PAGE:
EU guidelines expect the right-to-be forgotten to go global
In their effort to guarantee rights to privacy are respected by internet search engines EU data regulators announced today that ‘googles’ of this world will be expected to remove privacy violating links not only from domains based inside the EU, like .eu, but also globally, which importantly is to include .com domain.
The announcement is part of a larger set of 13 non-binding guidelines for the search engines to follow on how to properly apply the decision taken by the European Court of Justice over the summer that concluded it was reasonable to ask Google to amend searches based on a person’s name if the data is irrelevant, out of date, inaccurate, or an invasion of privacy.
The rules are designed to create a uniform application of the Court’s judgment and were adopted by the article 29 working party, composed of national data protection authorities.
Earlier Google officials expressed their opposition to such de-listing with a global reach.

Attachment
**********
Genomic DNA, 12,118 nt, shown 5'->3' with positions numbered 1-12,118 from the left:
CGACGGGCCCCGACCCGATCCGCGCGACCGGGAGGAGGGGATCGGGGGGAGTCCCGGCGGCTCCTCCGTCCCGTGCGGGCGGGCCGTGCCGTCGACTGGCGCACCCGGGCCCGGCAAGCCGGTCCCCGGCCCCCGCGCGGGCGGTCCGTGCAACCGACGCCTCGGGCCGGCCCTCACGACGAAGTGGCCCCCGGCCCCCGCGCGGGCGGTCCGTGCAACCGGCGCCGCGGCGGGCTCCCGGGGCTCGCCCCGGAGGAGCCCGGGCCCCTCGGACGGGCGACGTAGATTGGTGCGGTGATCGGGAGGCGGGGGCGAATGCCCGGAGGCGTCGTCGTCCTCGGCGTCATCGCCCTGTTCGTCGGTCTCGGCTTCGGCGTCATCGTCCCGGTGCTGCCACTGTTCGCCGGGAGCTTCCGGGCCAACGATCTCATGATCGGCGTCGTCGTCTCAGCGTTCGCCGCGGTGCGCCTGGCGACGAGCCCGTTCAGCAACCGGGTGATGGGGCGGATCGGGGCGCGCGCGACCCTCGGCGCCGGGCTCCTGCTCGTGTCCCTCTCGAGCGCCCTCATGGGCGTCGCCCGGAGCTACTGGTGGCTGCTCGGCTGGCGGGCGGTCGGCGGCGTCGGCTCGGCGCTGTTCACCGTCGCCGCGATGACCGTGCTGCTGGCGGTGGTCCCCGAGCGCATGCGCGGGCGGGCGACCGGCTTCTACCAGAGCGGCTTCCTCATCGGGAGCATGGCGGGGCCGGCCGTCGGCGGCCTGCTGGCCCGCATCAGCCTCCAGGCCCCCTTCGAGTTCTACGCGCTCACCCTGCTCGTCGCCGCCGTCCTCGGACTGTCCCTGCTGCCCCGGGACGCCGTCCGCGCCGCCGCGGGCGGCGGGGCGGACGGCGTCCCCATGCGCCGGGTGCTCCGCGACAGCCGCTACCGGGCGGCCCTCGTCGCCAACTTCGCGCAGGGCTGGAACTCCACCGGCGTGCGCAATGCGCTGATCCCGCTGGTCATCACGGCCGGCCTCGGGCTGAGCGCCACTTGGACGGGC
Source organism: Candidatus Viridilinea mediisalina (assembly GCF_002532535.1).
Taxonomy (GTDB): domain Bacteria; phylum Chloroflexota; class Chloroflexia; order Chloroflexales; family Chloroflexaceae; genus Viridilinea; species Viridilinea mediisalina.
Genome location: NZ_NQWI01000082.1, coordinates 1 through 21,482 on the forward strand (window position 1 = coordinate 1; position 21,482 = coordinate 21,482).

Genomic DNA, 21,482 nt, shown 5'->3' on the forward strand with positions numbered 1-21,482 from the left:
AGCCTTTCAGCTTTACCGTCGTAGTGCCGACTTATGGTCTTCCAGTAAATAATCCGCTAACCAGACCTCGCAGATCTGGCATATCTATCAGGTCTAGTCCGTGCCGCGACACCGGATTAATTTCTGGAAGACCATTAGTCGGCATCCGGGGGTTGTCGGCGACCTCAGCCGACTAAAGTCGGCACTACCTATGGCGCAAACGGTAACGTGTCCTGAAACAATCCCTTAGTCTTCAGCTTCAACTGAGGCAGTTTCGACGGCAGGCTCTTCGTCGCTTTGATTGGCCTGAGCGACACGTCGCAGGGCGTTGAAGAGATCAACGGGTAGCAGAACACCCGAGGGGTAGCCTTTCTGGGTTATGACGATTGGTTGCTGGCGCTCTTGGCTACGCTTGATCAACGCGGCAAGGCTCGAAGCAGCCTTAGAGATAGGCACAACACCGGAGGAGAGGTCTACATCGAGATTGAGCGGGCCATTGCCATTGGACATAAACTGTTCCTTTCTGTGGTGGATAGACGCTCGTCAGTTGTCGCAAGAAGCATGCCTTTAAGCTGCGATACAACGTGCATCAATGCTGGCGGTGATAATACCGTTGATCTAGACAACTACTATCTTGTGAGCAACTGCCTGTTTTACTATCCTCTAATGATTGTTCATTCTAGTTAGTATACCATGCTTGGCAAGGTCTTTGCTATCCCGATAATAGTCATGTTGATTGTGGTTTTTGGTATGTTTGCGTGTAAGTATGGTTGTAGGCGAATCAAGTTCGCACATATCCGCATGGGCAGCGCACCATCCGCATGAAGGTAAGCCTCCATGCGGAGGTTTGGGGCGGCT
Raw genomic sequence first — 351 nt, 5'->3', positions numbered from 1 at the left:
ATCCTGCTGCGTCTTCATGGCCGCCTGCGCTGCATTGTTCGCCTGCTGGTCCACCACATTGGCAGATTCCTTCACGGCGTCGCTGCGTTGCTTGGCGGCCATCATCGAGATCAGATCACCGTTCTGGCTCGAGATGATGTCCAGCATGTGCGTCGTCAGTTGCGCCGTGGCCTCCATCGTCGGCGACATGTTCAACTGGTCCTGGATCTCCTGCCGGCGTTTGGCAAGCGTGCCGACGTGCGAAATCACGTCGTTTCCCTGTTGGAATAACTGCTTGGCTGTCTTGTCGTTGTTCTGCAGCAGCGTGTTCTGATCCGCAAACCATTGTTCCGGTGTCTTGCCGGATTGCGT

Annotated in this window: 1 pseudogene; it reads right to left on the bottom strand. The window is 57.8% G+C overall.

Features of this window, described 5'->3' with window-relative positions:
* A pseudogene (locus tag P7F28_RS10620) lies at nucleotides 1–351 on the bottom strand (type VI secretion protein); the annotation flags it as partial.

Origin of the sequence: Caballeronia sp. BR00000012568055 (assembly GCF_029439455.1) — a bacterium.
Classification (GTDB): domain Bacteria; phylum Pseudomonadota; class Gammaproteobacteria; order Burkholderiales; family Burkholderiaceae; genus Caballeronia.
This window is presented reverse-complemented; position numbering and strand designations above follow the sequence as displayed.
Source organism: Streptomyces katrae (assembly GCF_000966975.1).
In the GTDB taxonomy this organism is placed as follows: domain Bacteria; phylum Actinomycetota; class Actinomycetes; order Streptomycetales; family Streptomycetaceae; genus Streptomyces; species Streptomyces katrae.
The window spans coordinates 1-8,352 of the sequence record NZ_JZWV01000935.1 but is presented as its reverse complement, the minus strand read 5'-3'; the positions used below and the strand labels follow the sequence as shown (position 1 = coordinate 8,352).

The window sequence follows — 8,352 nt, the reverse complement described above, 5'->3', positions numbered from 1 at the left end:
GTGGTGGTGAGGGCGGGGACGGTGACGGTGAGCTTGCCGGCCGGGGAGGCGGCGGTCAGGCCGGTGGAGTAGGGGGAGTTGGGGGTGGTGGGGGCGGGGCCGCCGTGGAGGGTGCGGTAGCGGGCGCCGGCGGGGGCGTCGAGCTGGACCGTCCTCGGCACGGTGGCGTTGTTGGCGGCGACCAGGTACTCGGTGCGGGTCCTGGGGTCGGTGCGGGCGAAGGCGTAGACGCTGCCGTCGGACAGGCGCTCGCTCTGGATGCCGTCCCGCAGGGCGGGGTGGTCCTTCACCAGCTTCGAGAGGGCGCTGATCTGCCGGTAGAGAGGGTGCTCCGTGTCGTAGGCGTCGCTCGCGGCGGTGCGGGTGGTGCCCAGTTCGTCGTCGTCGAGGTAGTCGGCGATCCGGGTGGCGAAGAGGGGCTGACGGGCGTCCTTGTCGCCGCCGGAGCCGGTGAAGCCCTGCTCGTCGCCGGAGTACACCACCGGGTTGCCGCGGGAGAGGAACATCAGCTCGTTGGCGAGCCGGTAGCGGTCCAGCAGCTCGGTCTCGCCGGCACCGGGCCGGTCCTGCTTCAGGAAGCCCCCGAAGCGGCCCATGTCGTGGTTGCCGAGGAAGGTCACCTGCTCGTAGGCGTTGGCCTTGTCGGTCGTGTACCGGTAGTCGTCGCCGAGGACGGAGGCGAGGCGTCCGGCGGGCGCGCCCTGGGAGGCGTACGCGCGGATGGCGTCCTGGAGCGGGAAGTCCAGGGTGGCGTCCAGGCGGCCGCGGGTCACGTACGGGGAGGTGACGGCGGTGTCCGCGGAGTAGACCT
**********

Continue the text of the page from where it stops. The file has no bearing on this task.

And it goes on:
EUobserver reports that Google has received some 174,226 requests to have links removed since the decision by the European Court of Justice taken over the summer that concluded it was reasonable to ask Google to amend searches based on a person’s name if the data is irrelevant, out of date, inaccurate, or an invasion of privacy. Most of the requests are from France (34,632), followed by Germany (29,528), and the UK (22,467). The requests total 602,479 urls. Of those, some 41.5 percent have been de-listed or the equivalent of 208,520 links.
Follow this link to the full article on EUobserver.